Shutter Island

“Shutter Island” Review


Leonardo DiCaprio………….Teddy Daniels
Mark Ruffalo………………….Chuck Aule
Ben Kingsley…………………Dr. John Cawley
Max von Sydow………………Dr. Jeremiah Naehring


Director………………………Martin Scorsese
Producer……………………..Dennis Lehane
Writers………………………..Laeta Kalogridis and Dennis Lehane

What a combination they are. DiCaprio. Scorsese. Gangs Of New York. The Aviator. The Departed. All fantastic movies, especially the last one. And they reunited again in 2010 with the thriller, “Shutter Island”.

‘Shutter Island’ is no ordinary movie. On the surface, it may seem like there is nothing spectacular about it. But, like they say, never judge a book by its cover. Only once you delve into this thrilling movie will you know just how spectacular it is.

This film is set in 1954, and is about two U.S. Marshals, Teddy Daniels (DiCaprio), and Chuck Aule (Ruffalo), who come to investigate the mysterious disappearance of a murderer from a hospital for the criminally insane, on the remote Shutter Island. Oh, and she escaped while her cell doors were locked, in a ward that was locked, in a fortress with walls which could withstand cannon fire, on an island several miles away from civilization, with tons of ice-cold water surrounding it. That too, in the middle of a ferocious hurricane. And she left her shoes. Interesting? I believe so.

From the moment the opening sequence rolls, we get a feeling of gloom. The soundtrack accompanies this movie brilliantly, not overshadowing the film itself, but adding to it just perfectly to bring about a sense of forlorn dread and dismay. And from the moment we step on to the island, we can feel that there seems to be something off about it. The correctional officers at every corner, all with loaded guns, the electric fencing, the towering walls, it all adds to the feeling of dread. Even the seemingly cheery deputy warden feels as though he’s holding something back. In other words, it is ‘film noir’ at its height.

To further add to this feeling, we meet the two doctors in charge of the facility: Dr. Cawley (Kingsley) and a little later, Dr. Naehring (von Sydow). In particular, Kingsley’s character is the one who gives us the feeling of insecurity, and uptightness. The latter, Dr. Naehring, is much more straightforward as far as his traits go. His emotionless look gives away the menace inside him, which actually makes his character quietly terrifying. Scorsese does a great job of making all these elements combine to give us the sense that something sinister is happening on this island.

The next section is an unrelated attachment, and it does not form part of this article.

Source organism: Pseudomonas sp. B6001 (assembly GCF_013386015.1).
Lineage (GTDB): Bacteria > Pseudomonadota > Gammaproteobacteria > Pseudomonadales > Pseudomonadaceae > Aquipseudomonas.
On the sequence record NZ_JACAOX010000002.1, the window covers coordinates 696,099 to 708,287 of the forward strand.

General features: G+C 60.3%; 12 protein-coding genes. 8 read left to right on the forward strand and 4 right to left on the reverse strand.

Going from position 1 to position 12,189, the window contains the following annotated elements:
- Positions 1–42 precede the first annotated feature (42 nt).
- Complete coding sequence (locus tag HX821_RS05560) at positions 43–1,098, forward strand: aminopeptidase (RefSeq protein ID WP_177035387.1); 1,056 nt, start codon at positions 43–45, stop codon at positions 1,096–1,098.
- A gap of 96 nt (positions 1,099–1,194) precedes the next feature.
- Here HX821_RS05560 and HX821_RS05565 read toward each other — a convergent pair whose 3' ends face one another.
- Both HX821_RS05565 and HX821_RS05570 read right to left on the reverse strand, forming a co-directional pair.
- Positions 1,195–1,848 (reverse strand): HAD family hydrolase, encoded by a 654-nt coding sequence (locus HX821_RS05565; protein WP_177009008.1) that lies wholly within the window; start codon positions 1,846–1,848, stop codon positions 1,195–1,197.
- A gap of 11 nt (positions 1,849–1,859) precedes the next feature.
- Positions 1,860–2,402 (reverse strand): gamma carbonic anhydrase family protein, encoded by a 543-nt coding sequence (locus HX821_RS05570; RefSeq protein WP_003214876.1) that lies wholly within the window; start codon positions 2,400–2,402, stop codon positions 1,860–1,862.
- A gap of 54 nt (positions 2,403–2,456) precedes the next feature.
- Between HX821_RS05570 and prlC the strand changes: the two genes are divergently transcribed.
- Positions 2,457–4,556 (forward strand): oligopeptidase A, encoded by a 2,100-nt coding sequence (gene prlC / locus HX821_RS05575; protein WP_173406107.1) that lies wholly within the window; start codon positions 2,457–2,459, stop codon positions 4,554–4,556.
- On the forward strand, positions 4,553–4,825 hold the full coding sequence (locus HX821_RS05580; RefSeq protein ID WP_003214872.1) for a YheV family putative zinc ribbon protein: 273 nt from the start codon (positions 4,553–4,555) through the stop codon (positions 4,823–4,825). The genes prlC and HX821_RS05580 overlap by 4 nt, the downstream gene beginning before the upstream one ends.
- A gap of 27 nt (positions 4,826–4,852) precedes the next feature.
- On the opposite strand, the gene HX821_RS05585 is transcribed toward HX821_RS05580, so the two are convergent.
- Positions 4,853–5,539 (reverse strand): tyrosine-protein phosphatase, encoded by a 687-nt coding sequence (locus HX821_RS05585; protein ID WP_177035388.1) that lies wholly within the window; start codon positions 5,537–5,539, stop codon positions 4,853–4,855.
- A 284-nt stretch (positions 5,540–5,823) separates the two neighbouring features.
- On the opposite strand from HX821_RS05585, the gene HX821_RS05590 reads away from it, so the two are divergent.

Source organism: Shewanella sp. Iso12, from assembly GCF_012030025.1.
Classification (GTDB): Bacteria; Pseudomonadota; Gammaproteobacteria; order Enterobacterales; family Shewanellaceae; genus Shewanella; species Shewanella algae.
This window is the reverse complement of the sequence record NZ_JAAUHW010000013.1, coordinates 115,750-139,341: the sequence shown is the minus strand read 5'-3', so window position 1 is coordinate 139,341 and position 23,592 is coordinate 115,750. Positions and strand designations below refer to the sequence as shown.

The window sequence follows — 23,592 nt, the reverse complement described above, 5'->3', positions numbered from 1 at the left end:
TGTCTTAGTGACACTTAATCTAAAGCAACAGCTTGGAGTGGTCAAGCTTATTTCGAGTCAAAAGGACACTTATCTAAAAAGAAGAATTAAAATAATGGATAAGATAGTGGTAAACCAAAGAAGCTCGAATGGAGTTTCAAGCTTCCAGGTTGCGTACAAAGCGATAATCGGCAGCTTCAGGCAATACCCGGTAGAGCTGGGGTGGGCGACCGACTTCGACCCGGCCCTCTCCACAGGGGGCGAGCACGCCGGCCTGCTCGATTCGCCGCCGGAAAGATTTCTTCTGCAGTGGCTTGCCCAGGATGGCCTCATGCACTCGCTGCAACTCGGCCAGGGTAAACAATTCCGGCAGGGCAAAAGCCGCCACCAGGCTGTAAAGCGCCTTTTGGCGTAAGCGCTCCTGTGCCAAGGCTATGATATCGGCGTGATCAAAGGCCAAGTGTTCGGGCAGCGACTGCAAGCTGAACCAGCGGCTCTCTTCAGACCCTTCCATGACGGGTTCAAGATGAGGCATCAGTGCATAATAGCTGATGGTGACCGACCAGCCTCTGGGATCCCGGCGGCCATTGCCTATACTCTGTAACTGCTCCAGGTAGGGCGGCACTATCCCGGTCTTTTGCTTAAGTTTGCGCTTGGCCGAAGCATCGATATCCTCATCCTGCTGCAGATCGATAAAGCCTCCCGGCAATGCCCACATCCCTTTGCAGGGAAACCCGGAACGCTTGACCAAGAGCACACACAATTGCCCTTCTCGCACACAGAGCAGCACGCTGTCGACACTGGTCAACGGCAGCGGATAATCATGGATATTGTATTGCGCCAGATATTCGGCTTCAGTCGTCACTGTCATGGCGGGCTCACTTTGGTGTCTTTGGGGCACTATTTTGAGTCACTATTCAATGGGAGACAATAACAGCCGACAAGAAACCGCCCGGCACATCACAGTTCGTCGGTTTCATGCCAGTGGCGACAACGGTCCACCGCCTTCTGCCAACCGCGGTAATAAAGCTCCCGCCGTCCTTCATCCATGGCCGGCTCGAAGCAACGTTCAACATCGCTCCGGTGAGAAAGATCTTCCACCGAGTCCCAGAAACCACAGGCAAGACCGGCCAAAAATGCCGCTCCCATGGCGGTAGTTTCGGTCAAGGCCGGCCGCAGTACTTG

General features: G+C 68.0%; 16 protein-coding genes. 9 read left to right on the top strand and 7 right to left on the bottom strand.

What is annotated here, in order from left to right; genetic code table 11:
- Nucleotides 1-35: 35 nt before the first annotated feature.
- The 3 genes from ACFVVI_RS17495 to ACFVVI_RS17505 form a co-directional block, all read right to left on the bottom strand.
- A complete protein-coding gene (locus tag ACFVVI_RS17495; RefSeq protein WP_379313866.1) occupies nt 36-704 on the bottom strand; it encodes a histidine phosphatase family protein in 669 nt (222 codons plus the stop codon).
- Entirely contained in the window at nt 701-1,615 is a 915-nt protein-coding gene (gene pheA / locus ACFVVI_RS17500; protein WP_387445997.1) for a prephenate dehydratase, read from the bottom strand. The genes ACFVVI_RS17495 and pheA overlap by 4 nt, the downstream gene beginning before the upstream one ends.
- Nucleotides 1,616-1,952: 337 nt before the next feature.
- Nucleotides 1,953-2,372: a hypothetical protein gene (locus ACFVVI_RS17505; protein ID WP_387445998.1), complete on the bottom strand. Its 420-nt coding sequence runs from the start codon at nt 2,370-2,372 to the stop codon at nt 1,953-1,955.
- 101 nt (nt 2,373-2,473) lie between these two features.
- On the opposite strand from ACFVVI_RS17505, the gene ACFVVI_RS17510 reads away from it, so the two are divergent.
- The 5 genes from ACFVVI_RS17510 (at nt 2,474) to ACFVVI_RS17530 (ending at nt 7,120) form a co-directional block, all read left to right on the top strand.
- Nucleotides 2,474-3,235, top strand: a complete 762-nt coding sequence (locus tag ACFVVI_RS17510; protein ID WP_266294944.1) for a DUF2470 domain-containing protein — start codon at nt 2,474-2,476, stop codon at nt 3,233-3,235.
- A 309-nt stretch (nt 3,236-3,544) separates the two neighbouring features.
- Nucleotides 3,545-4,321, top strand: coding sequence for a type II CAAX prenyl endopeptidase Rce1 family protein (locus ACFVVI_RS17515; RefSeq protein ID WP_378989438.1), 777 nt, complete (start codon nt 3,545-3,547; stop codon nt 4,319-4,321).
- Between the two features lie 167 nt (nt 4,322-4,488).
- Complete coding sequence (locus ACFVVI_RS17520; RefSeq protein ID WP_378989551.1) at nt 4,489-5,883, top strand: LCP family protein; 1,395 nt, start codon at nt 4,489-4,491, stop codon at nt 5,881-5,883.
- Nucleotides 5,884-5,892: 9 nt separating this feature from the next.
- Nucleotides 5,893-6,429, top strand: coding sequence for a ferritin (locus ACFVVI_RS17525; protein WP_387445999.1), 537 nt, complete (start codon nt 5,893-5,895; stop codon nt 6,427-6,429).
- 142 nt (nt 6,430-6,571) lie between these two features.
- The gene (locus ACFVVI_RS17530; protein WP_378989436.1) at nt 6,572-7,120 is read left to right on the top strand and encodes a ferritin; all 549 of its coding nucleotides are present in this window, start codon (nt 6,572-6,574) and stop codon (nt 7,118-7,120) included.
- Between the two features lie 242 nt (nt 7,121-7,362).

In terms of character development, Scorsese chips away at the protagonist in little bits and pieces; these bits and pieces generally consist of flashbacks into his traumatic work in the army during World War II. He slowly but surely peels layer after layer off of Daniels’ character, and all of it using the simple technique of flashbacks. The more we see these flashbacks, the more we start to get confused, and we will remain this way until the film’s chilling conclusion.

In terms of story, this one is full of ups and downs, twists and turns. Every time we see the protagonist have a personal triumph, the film uncovers something new to oppose the fleeting victory. And this is how Scorsese brings forward the plot. The story throws at us a string of questions? How did the woman escape? Why do the doctors seem like they are concealing something? Why does this facility give Daniels flashbacks? And all of these questions are answered in one fell swoop near the very end of the movie. And if you thought the film was over there, you would be wrong, because Scorsese gives us one final twist at the end of the final scene. And that last line gives us an insight into Daniels’ mind, one final insight before the film closes.

And when the ending credits roll, you will probably find yourself not moving, not getting up, not changing the channel or ejecting the DVD, for at least a few seconds. You will probably ponder what exactly happened in this movie for a few days. At least, that’s what I did. What did the ending mean? The question went through my mind for quite a while.

For some people, this movie might be best on first viewing. In my opinion, the second time I watched this, it became even better. I knew what was going to happen, what the ending was, and the fact that I still went though movie’s 140-minute runtime is a tribute to Scorsese’s class, and the masterpiece he has created. I discovered many nooks and crannies to the story that I otherwise wouldn’t have if I didn’t watch it a second time, and it made the story even better.

Martin Scorsese has created something different, and not something perfect. For sure, this movie isn’t perfect. It lacks certain elements, but that’s what makes it so good. It leaves a lot to the viewer. You can look at it wonder about the ifs and the maybes for a long time, and it makes you think. Scorsese hasn’t tried to close ever story or tie up every loose end, and yet the story seems wholly satisfying, while still leaving room for us to think about some of the things that weren’t shown.

This film is several layers deep, though it won’t feel like it on first viewing. Though it doesn’t require a lot of brain to watch, it does however require a lot of thinking to fully understand the movie. By no means have I understood it completely, and yet I say that this is a great movie. I would recommend this to anyone who enjoys a movie which isn’t one-dimensional, and I would rate it as one of the better movies I have ever watched.